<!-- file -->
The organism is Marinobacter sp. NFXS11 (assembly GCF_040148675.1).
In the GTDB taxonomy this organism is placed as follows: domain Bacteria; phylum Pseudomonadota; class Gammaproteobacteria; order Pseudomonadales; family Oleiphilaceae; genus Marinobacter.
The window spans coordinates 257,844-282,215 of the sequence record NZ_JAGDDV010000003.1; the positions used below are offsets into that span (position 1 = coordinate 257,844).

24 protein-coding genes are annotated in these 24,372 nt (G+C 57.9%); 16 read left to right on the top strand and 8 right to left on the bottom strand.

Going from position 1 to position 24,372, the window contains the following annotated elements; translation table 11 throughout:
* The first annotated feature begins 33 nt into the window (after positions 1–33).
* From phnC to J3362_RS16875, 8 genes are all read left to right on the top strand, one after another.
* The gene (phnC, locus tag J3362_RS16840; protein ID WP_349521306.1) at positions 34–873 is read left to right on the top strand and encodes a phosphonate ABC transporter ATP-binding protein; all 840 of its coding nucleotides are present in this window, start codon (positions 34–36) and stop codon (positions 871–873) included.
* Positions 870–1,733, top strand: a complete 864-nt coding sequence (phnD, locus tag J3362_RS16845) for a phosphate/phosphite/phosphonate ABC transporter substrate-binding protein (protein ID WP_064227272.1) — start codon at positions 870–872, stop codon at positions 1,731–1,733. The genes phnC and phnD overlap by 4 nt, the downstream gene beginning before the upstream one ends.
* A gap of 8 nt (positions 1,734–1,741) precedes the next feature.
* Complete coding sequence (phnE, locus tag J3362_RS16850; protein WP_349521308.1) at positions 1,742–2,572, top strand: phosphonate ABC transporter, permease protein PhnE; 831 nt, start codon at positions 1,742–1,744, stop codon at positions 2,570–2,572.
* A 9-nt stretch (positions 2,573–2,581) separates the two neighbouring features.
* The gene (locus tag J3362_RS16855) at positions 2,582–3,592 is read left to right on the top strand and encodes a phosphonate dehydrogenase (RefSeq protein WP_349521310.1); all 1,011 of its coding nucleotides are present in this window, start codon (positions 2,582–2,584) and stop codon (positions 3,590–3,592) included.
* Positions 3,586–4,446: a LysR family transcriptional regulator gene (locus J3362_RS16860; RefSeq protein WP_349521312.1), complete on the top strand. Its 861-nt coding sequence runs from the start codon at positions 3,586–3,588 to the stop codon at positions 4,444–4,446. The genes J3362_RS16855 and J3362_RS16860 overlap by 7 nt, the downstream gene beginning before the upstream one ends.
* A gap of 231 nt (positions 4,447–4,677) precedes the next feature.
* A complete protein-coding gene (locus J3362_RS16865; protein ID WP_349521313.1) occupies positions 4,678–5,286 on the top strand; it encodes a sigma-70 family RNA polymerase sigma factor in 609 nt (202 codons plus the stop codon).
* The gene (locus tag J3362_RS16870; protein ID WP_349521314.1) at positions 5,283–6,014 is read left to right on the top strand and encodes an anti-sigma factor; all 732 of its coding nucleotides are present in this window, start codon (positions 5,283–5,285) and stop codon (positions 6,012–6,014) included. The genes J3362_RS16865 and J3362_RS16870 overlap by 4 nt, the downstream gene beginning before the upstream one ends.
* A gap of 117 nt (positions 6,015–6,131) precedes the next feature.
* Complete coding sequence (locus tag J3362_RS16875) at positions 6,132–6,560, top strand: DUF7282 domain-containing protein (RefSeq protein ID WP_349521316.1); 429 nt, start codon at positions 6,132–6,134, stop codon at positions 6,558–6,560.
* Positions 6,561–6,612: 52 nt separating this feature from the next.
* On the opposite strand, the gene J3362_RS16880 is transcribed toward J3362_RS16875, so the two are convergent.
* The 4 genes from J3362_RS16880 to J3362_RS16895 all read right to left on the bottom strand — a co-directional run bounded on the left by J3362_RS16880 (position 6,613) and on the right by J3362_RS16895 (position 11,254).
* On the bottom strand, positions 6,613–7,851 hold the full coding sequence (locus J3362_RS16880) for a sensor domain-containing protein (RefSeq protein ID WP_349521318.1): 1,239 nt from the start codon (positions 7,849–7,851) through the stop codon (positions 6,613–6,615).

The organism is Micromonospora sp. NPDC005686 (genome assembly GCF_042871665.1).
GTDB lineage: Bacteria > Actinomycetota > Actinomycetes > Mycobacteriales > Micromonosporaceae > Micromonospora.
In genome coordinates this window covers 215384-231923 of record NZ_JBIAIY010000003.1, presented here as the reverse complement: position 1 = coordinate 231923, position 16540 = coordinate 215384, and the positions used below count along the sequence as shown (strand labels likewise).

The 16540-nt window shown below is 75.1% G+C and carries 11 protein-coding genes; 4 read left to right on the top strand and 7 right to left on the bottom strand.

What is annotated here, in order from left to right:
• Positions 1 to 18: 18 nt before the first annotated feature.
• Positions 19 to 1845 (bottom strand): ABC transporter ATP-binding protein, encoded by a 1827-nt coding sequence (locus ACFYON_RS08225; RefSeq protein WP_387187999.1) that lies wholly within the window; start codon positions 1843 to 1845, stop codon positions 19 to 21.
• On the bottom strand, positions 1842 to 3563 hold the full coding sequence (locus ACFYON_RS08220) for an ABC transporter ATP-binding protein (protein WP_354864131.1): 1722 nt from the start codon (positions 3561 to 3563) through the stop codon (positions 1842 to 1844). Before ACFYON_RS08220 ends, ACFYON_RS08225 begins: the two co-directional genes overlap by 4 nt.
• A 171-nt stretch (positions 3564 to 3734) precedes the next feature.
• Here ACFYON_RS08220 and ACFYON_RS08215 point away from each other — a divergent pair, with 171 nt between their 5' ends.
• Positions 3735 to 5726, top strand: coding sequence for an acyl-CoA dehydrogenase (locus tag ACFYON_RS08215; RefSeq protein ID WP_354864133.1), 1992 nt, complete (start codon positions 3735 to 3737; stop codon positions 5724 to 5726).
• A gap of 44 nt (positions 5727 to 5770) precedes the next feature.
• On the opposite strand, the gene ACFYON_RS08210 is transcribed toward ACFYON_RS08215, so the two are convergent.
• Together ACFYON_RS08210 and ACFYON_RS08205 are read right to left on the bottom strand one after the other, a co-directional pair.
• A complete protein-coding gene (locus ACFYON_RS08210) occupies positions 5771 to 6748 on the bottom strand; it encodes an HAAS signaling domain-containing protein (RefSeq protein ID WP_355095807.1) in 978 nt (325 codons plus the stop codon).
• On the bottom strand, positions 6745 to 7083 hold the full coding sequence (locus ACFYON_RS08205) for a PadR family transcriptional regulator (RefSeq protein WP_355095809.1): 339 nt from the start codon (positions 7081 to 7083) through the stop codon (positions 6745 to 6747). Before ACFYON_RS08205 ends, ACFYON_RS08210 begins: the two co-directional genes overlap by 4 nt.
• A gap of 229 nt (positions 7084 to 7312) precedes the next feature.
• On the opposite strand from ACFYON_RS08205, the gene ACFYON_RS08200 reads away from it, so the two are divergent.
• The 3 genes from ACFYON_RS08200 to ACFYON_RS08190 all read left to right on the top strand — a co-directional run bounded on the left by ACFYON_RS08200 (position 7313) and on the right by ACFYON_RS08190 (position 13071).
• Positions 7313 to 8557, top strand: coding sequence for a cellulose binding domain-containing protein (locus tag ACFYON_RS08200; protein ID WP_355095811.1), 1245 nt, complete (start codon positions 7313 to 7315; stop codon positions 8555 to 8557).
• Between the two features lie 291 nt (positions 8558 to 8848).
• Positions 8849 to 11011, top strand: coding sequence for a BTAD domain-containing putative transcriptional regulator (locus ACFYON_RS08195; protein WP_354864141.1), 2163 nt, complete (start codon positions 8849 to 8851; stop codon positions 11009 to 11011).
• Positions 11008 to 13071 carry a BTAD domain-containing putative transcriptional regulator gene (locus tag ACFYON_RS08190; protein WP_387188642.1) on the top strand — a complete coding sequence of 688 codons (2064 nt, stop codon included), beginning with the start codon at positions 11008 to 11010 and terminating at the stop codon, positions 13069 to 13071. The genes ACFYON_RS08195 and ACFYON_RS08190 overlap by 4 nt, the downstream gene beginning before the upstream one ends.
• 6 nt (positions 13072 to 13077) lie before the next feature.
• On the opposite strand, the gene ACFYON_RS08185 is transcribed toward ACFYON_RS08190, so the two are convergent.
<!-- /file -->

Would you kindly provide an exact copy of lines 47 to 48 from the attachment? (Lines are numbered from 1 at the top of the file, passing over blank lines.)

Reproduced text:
• 6 nt (positions 13072 to 13077) lie before the next feature.
• On the opposite strand, the gene ACFYON_RS08185 is transcribed toward ACFYON_RS08190, so the two are convergent.